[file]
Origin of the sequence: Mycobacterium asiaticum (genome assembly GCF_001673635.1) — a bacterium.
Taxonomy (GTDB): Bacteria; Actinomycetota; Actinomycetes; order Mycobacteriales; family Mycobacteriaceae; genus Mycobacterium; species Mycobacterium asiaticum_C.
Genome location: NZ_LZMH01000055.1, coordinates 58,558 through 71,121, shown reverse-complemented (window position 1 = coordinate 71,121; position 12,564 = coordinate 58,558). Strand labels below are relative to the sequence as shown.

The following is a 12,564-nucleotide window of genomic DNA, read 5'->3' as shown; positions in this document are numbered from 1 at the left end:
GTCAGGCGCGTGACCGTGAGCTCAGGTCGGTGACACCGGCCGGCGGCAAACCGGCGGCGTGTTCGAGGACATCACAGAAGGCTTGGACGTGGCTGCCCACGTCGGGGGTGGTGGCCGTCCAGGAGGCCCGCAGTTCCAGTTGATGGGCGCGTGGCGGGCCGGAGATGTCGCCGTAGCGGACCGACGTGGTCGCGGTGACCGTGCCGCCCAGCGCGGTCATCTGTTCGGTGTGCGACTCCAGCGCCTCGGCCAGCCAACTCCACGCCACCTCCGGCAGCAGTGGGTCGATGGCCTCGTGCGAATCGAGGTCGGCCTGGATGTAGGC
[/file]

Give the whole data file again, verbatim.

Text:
Origin of the sequence: Mycobacterium asiaticum (genome assembly GCF_001673635.1) — a bacterium.
Taxonomy (GTDB): Bacteria; Actinomycetota; Actinomycetes; order Mycobacteriales; family Mycobacteriaceae; genus Mycobacterium; species Mycobacterium asiaticum_C.
Genome location: NZ_LZMH01000055.1, coordinates 58,558 through 71,121, shown reverse-complemented (window position 1 = coordinate 71,121; position 12,564 = coordinate 58,558). Strand labels below are relative to the sequence as shown.

The following is a 12,564-nucleotide window of genomic DNA, read 5'->3' as shown; positions in this document are numbered from 1 at the left end:
GTCAGGCGCGTGACCGTGAGCTCAGGTCGGTGACACCGGCCGGCGGCAAACCGGCGGCGTGTTCGAGGACATCACAGAAGGCTTGGACGTGGCTGCCCACGTCGGGGGTGGTGGCCGTCCAGGAGGCCCGCAGTTCCAGTTGATGGGCGCGTGGCGGGCCGGAGATGTCGCCGTAGCGGACCGACGTGGTCGCGGTGACCGTGCCGCCCAGCGCGGTCATCTGTTCGGTGTGCGACTCCAGCGCCTCGGCCAGCCAACTCCACGCCACCTCCGGCAGCAGTGGGTCGATGGCCTCGTGCGAATCGAGGTCGGCCTGGATGTAGGC